Yellow Sky

1948

Crime / Western

0
Rotten Tomatoes Audience - Upright 80%
IMDb Rating 7.4 10 4472

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Synopsis


Uploaded By: FREEMAN
March 23, 2021 at 01:45 AM

Cast

Gregory Peck as James 'Stretch' Dawson
Anne Baxter as Constance Mae 'Mike'
Harry Morgan as Half Pint
720p.BLU
906.56 MB
956*720
English 2.0
NR
23.976 fps
1 hr 38 min
P/S counting...

Movie Reviews

Reviewed by jpdoherty 7 / 10

Well Done Wellman !

YELLOW SKY (1949) is one of the great westerns of the forties and beyond. A 20th Century Fox movie in glorious black & white - that came at the end of the decade just before the studio embarked on the production of their wonderful ground breaking Cinemascope/Color westerns in the fifties such as "Garden Of Evil", "Broken Lance", "The Last Wagon", "The Bravados" etc. From a good story by W.R.Burnett it was directed with a deft hand by William Wellman and of the half dozen or so westerns he worked on is his best attempt at the genre. Wellman was no Ford or Hawks but with the help of an excellent script by Lamar Trotti, a terrific cast and stunning stark cinematography by genius Joe McDonald he managed to make YELLOW SKY into a taut, exciting and memorable motion picture.

Heading the cast is the always reliable Gregory Peck as the authoritative no-nonsense leader of an outlaw gang of misfits who arrive in the ghost town of Yellow Sky after robbing a bank and making their escape from a cavalry troop across the sun-parched salt flats of Death Valley ("let them go - saves us hanging them"). Here they encounter an old prospector (James Barton) and his granddaughter (Anne Baxter). The gang on learning they have gold stashed away devise a plan to take it from them culminating in a tense shootout between members of the gang and Peck, who by this time, has taken sides with the old man and the girl.

Performances are superb from all concerned. Peck gives one of his usual stalwart portrayals. Richard Widmark, in his first western is superb as the slimy, crafty double crosser. Also excellent is John Russell as the womanizing gang member ("Now ma'am, you wouldn't shoot a fine young handsome fella like me, would ye?"). Good too is Henry Morgan, the young Robert Arthur and especially Charles Kemper as the overweight member of the group trying to trade his canteen full of whiskey for a mouthful of water while crossing the desert and not getting any takers.(Peck giving Kemper's horse some water instead declares "a horse is a useful animal - no point in having it suffer because its owner is a Jackass"). The picture is also notable for an excellent cavalry chase near the opening of the movie, the remarkable trek across the salt flats (a tough time for the actors no doubt just like the characters they were playing) and the cavorting of Peck and Baxter in a corral at night which when viewed today must seem a tad steamy for 1949. Unforgivable however is the omission of a musical score of any kind which was a batty policy of Fox during this period, particularly regarding westerns. Alfred Newman reuses his standard Fox western Main Title music, which he originally composed in 1940 for "Brigham Young", and the same for the ending. But there are some scenes in YELLOW SKY that are just crying out for some music especially those for the salt flats sequence and the night stalking scene near the end where a lack of tension is quite evident.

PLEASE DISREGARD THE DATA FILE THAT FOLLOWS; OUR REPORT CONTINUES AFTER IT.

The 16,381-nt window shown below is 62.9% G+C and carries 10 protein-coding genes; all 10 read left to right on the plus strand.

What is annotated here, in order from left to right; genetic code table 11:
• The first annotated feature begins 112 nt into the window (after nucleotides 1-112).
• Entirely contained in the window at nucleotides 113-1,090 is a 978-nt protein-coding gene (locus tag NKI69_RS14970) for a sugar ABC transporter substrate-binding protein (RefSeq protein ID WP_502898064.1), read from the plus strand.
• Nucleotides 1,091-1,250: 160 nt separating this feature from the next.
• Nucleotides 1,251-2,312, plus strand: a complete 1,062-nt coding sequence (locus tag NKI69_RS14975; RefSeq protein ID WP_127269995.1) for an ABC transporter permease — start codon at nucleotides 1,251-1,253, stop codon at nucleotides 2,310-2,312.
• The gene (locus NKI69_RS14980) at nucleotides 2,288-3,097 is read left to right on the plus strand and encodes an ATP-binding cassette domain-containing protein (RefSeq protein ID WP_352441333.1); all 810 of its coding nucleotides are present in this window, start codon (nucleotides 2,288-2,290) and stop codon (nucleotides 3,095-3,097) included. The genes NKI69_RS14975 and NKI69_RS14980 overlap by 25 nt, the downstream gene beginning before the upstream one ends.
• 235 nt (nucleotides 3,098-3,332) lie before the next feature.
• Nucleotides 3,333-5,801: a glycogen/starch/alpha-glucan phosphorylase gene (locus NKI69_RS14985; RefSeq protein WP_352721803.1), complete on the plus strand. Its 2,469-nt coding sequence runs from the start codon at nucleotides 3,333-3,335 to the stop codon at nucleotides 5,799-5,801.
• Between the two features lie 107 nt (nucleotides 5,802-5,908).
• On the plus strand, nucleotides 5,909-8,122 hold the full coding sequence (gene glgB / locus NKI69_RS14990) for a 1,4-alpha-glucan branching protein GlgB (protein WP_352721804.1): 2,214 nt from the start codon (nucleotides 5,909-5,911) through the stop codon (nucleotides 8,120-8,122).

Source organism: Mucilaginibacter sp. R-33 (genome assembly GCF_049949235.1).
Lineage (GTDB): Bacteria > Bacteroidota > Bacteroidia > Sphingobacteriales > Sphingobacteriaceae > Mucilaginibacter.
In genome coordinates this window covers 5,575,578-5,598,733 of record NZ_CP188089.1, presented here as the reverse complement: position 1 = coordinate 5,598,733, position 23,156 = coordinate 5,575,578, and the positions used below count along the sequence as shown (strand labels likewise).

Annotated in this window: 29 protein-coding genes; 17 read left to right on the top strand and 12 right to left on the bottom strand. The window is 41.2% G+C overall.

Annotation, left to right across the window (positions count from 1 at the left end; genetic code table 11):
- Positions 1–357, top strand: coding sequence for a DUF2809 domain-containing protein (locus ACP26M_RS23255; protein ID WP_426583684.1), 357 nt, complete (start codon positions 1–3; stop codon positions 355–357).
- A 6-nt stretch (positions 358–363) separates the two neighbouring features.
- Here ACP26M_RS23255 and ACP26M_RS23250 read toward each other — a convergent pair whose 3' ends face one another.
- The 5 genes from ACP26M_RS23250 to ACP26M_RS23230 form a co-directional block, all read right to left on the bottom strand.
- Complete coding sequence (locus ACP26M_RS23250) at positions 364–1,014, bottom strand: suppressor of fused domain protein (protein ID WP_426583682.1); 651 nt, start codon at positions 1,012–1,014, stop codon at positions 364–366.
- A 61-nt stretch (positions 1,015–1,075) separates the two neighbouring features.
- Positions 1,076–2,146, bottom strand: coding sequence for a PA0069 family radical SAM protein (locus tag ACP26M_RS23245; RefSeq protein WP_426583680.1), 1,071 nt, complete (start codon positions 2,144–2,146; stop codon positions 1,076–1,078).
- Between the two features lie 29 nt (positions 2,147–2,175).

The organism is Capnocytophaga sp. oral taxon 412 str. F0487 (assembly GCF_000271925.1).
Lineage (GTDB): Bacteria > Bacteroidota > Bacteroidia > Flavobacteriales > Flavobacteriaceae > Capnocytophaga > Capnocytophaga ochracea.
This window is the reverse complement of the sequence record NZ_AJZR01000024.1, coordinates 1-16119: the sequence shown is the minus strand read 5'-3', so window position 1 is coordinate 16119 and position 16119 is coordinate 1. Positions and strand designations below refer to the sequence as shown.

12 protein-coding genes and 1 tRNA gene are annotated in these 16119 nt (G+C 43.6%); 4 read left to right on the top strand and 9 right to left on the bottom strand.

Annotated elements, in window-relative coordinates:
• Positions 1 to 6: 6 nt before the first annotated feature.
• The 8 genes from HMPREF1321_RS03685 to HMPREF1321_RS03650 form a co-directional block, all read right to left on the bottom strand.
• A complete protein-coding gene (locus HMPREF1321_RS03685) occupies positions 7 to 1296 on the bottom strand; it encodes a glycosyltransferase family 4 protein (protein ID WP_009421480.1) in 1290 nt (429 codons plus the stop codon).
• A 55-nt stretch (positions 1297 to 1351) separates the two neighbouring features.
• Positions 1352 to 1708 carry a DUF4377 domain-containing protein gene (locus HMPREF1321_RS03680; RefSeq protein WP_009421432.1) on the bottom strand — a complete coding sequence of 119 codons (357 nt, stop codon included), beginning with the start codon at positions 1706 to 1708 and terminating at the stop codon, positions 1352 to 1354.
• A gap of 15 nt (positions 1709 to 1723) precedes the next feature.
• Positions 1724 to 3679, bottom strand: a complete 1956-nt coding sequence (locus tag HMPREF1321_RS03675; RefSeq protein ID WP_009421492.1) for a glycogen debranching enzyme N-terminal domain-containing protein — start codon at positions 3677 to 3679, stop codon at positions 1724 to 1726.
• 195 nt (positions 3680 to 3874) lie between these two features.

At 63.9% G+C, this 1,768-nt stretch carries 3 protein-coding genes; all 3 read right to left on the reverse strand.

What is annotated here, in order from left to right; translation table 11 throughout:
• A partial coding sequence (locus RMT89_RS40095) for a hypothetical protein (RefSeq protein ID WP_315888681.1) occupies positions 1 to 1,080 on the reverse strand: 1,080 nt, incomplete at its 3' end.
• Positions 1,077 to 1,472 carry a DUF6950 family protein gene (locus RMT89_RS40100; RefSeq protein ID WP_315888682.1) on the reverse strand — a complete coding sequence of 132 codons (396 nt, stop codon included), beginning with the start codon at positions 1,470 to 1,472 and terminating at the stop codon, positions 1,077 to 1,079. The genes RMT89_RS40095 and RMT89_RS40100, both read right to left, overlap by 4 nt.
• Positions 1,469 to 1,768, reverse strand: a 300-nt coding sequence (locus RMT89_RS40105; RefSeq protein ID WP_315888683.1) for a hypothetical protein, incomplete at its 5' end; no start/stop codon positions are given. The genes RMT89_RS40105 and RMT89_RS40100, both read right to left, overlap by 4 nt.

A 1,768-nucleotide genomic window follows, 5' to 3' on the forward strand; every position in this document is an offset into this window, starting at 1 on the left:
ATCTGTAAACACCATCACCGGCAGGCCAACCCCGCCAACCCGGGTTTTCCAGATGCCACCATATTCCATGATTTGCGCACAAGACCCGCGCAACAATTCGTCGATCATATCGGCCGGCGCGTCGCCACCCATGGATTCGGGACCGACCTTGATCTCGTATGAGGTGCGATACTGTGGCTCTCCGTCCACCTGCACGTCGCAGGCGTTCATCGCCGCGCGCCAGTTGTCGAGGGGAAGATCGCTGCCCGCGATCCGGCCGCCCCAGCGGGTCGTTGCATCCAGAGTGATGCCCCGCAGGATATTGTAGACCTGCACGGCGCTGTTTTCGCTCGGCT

However YELLOW SKY is still an imaginative classic thriller of a western that rewards repeated viewings and should be in every western collection. ANOTHER FOX WINNER!

Reviewed by sinnersaintenemas-1 9 / 10

Yellow Sky (1948)